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The Trouble with Being Average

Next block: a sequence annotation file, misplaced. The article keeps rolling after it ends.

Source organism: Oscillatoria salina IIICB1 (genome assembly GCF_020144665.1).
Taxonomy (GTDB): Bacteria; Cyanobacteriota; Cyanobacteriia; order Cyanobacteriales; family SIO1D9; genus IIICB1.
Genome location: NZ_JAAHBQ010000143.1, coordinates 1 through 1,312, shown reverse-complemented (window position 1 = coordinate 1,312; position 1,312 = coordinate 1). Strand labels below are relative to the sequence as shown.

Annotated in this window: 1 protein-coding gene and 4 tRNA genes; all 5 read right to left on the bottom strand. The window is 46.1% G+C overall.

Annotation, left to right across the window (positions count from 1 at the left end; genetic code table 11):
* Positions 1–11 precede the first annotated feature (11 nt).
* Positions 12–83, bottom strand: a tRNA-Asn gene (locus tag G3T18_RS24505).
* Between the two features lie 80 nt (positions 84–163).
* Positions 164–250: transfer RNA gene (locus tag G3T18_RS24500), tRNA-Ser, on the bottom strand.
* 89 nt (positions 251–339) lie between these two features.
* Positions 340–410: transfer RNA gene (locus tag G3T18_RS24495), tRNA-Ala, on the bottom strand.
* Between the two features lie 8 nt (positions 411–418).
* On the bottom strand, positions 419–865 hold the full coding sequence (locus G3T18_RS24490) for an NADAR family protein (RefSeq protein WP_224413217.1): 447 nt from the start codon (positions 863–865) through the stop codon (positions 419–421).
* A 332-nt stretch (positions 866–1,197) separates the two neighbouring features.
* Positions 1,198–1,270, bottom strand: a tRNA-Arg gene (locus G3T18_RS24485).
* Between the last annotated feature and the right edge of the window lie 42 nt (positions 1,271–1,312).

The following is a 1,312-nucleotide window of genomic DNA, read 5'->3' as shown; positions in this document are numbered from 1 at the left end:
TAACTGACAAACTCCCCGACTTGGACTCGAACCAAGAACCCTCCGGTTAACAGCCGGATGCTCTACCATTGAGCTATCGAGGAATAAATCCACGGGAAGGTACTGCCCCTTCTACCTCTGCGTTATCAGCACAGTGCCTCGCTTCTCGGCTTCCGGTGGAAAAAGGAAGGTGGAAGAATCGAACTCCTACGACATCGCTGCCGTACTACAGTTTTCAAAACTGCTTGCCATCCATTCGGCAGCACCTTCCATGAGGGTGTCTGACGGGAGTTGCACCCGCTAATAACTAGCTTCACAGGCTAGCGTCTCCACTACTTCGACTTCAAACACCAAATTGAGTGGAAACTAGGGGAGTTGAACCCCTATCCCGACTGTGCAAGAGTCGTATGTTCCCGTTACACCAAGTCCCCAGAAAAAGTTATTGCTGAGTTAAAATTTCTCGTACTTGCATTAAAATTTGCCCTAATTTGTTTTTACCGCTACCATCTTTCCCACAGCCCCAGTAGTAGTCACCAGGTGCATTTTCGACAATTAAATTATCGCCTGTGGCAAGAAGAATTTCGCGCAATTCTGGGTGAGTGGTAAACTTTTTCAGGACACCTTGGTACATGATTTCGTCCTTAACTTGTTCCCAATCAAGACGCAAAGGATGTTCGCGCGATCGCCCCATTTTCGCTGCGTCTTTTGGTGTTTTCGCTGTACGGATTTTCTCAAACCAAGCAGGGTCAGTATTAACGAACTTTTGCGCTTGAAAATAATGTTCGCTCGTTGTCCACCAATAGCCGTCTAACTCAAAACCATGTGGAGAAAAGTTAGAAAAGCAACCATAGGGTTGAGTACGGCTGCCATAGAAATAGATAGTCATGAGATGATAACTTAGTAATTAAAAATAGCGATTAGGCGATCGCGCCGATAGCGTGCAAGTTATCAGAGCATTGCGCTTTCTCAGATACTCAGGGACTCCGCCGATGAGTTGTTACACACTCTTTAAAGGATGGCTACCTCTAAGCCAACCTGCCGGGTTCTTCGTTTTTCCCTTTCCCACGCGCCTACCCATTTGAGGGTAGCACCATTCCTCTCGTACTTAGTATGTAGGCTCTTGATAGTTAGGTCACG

Are corporate social responsibility programs beneficial to companies when they undertake overseas expansion? To address that question, the authors analyzed both financial and corporate social performance data for more than 800 U.S. public companies. In particular, the researchers set out to examine the relationship between corporate social responsibility and profitable international sales. The researchers found that those companies that had low or high levels of corporate social responsibility had significantly greater success internationally than those with moderate levels of corporate social responsibility. The authors suggest that companies with high levels of social performance may benefit internationally from their good reputation for corporate social responsibility, and companies with low levels may attain cost advantages from overseas expansion. However, companies in between may be "stuck in the middle"--and unable to obtain a competitive advantage internationally from their corporate social responsibility programs. Since retrenching from existing corporate social responsibility efforts can be viewed negatively by existing stakeholders, the authors recommend that companies that are "stuck in the middle" rethink their overseas corporate social responsibility programs--either to de-emphasize competitive advantage or to increase the programs' impact.
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